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Facebook a Top News Source in the Middle East

BY Jessica McKenzie | Friday, June 28 2013

A report released earlier this month on media consumption in the Middle East revealed that Facebook is the most popular social media site and the third most popular news source in the region.

The survey was conducted by Northwestern University in Qatar and the findings were consolidated in the report “Media Use in the Middle East: An Eight-Nation Survey.” It was conducted in Egypt, Lebanon, Tunisia, Qatar, Bahrain, Saudi Arabia, Jordan and the UAE. The survey results are also online and sortable by demographic.

In a survey of more than 10,000 people living in the Middle East, 10 percent of respondents – unprompted – named Facebook as one of their three primary sources for news and current events. Al Jazeera topped the list with 26 percent of respondents, followed by Al Arabiya with 16 percent.

This is not altogether surprising, when one considers how important social communities are in the Arab world for news and information.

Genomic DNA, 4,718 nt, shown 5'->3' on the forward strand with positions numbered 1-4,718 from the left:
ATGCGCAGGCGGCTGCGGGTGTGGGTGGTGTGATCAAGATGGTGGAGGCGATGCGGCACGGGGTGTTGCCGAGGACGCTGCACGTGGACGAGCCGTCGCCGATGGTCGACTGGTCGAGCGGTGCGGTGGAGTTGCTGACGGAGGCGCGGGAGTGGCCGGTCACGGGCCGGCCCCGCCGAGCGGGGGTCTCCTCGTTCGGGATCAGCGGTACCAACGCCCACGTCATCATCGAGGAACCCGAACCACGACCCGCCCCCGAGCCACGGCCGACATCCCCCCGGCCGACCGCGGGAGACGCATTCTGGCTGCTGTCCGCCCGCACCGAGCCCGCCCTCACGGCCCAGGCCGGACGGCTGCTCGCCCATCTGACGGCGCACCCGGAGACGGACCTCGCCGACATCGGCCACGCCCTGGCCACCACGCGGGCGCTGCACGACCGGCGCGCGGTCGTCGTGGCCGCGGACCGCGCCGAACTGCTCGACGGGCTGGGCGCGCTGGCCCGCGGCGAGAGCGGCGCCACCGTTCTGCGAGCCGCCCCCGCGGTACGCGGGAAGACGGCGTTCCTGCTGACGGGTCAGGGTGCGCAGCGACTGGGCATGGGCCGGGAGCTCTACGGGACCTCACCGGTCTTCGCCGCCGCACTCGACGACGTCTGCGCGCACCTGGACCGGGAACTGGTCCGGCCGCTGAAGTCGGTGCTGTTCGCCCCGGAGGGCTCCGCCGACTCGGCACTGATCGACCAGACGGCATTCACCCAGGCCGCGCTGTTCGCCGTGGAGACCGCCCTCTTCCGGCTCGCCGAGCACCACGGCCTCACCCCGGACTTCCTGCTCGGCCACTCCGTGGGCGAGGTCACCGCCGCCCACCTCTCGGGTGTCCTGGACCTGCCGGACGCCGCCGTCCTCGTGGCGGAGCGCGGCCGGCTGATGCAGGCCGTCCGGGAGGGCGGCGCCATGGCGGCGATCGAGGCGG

"There's been research that suggests, rightly, the importance of interpersonal sources of news and information for people in the Arab world," Justin Martin, an assistant professor of journalism at Northwestern in Qatar, explained to

"Arabs, maybe more than any other culture around the world, have these anchored communities where they receive and share news and information and they tend to go there often for news and they tend to trust the information from their anchored communities."

Facebook replicates that sense of community online, which could explain its popularity as a news source.

The survey also provided some interesting data on free speech and the Internet. In general, less than 50 percent of respondents believe, “On the Internet, it is safe to say whatever one thinks about political affairs.” The exception was Saudi Arabia, where 64 percent of respondents think it is safe.

However, less than 55 percent of respondents agreed with the statement “People should be free to criticize governments on the Internet.”

Personal Democracy Media is grateful to the Omidyar Network and the UN Foundation for their generous support of techPresident's WeGov section.